since I myself take great pleasure in play. are several examples in story, of tender ing with children, and am seldom un- friendships formed betwixt men, who provided of plums or marbles, to make knew not of their near relation. Such my court to such entertaining com- accounts confirm me in an opinion I panions.
have long entertained, that there is a Whence is it, said I to myself when I sympathy betwixt souls, which cannot was alone, that the affection of parents be explained by the prejudice of eduis so intense to their offspring? Is it be- cation, the sense of duty, or any other cause they generally find such resemblan- human motive. ces in what they have produced, as that The memoirs of a certain French 110they thereby think themselves renewed bleman, which now lie before me, furin their children, and willing to transmit pish me with a very entertaining in. themselves to future times ? or is it be- stance of this secret attraction, implanted cause they think themselves obliged by by Providence in the human soul. It the dictates of humanity to nourish and will be necessary to inform the reader, rear what is placed so immediately ur that the person whose story I am going der their protection; and what by their to relate, was one whose roving and means is brought into this world, the romantic temper, joined to a disposition scene of misery, of necessity? These singularly amorous, had led him through will not come up to it. Is it not rather a vast variety of gallantries and amours. the good providence of that Being, who He had, in his youth, attended a prinin a supereminent degree protects and cess of Franco' into Poland, where cherishes the whole race of mankind, he had been entertained by the King his sons and creatures? How shall we, her husband, and married the daughter any other way, account for this natural of a grandee. Upon her death he reaffection, so signally displayed through- turned into his native country; where out every species of the animal creation, his intrigues and other misfortunes havwithout which the course of nature ing consumed his paternal estate, he would quickly fail, and every various now went to take care of the fortune his kind be extinct? Instances of tender- deceased wife had left him in Poland. In ness in the most savage brutes are so his journey he was robbed before he frequent, that quotations of that kind reached Warsaw, and lay ill of a fever, are altogether unnecessary.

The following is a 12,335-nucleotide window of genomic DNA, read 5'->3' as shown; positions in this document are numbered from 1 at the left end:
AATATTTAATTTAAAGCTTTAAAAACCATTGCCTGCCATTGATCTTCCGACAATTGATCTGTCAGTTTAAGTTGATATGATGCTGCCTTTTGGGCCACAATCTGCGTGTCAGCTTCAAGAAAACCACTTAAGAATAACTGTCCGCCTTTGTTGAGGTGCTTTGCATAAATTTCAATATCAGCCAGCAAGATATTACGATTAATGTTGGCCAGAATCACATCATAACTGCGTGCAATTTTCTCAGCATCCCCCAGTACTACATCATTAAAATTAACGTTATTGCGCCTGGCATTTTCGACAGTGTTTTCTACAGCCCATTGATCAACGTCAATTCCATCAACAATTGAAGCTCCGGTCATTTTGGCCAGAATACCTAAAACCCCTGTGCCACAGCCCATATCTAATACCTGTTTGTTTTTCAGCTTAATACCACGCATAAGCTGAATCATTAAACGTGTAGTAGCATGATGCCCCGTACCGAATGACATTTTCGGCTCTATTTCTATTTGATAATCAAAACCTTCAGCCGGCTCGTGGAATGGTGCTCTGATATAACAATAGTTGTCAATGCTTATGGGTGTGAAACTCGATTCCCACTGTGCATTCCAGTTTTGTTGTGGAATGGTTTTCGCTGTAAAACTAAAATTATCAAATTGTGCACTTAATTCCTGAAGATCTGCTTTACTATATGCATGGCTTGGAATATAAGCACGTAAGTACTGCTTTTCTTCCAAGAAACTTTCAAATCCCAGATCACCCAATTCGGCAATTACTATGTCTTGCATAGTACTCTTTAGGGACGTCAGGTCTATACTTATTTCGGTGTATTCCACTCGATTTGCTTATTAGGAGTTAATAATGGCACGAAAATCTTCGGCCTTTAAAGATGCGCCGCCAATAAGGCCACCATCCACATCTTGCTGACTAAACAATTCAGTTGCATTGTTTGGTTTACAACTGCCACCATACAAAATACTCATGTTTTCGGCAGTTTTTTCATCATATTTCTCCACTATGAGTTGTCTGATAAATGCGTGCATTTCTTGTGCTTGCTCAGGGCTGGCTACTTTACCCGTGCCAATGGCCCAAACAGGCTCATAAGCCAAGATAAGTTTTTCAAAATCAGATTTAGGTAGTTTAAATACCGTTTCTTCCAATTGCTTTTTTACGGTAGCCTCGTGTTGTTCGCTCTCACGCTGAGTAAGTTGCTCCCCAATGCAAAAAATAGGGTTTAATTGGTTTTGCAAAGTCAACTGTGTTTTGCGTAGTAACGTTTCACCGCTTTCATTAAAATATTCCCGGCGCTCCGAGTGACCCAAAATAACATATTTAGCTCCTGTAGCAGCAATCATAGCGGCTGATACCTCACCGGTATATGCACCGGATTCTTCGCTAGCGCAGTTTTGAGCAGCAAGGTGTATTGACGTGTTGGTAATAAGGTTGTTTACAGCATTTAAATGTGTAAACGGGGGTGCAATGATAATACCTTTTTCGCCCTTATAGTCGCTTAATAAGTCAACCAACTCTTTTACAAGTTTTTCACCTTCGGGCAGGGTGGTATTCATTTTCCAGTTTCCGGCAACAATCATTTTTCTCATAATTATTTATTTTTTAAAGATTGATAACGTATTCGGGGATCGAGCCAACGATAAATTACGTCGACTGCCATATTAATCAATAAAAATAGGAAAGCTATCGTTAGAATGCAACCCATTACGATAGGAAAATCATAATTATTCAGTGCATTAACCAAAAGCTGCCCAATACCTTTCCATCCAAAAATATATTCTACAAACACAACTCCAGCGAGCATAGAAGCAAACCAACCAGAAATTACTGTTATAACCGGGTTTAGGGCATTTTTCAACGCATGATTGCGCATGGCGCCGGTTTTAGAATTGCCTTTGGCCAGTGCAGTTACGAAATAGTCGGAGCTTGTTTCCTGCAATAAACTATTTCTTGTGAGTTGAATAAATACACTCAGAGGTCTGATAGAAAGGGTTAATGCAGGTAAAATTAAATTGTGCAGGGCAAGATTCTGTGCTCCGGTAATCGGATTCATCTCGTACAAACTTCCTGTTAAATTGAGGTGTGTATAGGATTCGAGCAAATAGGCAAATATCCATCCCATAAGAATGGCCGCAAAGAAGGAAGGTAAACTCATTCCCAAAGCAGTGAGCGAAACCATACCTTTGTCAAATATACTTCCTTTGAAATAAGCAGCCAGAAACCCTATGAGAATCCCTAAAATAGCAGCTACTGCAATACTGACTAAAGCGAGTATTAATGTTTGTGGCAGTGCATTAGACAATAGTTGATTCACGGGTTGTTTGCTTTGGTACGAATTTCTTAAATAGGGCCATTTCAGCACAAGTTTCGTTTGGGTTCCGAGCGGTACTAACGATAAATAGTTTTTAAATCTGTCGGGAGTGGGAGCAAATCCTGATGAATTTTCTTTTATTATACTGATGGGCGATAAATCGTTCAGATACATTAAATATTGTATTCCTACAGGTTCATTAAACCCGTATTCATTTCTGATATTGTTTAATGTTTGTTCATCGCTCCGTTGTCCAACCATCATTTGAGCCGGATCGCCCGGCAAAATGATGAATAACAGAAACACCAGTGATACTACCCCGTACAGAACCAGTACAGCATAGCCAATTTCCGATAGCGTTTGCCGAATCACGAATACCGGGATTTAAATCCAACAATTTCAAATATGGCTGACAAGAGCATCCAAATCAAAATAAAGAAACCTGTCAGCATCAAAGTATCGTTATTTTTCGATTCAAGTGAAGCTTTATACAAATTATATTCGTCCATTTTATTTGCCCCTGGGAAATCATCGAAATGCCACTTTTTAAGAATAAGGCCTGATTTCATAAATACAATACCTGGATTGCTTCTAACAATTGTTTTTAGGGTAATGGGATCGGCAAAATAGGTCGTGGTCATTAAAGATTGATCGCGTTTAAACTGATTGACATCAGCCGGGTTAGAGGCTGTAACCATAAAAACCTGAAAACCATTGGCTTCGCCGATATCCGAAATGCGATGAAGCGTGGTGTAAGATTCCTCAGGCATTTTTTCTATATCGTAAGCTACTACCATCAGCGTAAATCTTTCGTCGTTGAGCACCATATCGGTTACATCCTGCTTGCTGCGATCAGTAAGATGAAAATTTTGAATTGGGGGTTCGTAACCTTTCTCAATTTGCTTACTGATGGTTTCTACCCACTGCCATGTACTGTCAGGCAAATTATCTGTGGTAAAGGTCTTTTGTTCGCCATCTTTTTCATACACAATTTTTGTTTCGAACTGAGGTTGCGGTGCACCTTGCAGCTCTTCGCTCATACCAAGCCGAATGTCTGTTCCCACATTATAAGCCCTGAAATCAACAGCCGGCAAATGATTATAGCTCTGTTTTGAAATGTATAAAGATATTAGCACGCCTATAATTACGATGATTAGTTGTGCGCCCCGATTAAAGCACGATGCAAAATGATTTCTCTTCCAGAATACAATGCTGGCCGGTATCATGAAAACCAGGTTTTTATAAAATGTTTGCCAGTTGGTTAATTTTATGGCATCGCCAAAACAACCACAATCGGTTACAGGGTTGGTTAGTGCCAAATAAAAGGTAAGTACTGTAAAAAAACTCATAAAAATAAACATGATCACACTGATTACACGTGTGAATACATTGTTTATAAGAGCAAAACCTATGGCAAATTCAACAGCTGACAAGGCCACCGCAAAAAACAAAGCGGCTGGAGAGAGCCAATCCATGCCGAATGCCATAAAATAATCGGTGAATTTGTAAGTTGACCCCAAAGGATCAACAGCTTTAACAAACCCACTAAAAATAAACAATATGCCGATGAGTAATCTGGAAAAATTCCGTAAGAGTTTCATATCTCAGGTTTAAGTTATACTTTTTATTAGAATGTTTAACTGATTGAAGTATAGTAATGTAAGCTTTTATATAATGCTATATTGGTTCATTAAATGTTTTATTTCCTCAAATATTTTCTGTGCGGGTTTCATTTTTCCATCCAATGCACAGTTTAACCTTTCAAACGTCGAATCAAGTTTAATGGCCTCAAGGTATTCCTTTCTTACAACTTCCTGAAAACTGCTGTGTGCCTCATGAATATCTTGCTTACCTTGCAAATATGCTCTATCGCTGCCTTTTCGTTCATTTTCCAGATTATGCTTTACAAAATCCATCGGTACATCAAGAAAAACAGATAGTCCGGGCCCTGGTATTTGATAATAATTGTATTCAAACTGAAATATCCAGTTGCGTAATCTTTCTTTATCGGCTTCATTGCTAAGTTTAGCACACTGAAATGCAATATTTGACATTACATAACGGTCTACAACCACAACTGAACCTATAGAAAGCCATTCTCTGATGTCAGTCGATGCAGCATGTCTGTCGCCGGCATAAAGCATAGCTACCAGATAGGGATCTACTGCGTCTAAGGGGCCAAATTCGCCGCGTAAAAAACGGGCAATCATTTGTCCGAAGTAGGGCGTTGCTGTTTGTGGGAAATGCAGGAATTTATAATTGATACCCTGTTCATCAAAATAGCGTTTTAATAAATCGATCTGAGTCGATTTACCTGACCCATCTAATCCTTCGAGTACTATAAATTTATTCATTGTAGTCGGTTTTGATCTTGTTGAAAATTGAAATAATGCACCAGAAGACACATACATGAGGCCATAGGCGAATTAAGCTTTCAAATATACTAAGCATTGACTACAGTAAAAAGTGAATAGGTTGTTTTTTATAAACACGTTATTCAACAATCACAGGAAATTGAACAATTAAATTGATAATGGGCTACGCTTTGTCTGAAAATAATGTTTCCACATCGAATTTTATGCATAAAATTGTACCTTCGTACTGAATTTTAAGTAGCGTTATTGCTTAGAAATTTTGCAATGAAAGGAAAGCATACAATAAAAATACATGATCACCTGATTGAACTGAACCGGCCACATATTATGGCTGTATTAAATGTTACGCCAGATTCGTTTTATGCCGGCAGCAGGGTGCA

when he met with the following advenIf we, who have no particular con- ture; which I shall relate in his own cern in them, take a secret delight in ob- words. serving the gentle dawn of reason in “ I had been in this condition for habes ; if our ears are soothed with four days, when the countess of Venoski their half-forming and aiming at articu- passed that way. She was informed late sounds; if we are charmed with that a stranger of good fashion lay sick, their pretty mimicry, and surprised at and her charity led her to see me.
I the unexpected starts of wit and cun- remembered her, for I had often seen ning in these miniatures of man; what her with my wife, to whom she was transport may we imagine in the breasts nearly related; but when I found she of those, into whom natural instinct hath knew me not, I thought fit to conceal poured tenderness and fondness for my name. I told her I was a German; them! How amiable is such a weakness that I had been robbed ; and that if of human nature! or rather, how great she had the charity to send me to Wara weakness is it to give humanity so re- saw, the queen would acknowledge it, I proachful a name! The bare considera. having the honour to be known to her tion of paternal affection, should, me. Majesty. The countess had the goodness thioks, create a more grateful tender. to take compassion of me, and ordering ness in children towards their parents, me to be put in a litter carried me to than we generally see; and the silent Warsaw, where I was lodged in her whispers of nature be attended to, house until my health should allow me though the laws of God and man did to wait on the
queen. not call aloud.
“ My fever increared after my jourThese silent whispers of nature have ney was over, and I was confined to had a marvellous power, even when bed for fifteen days. When the countheir cause has been unknown. There tess first saw me, she bad a young lady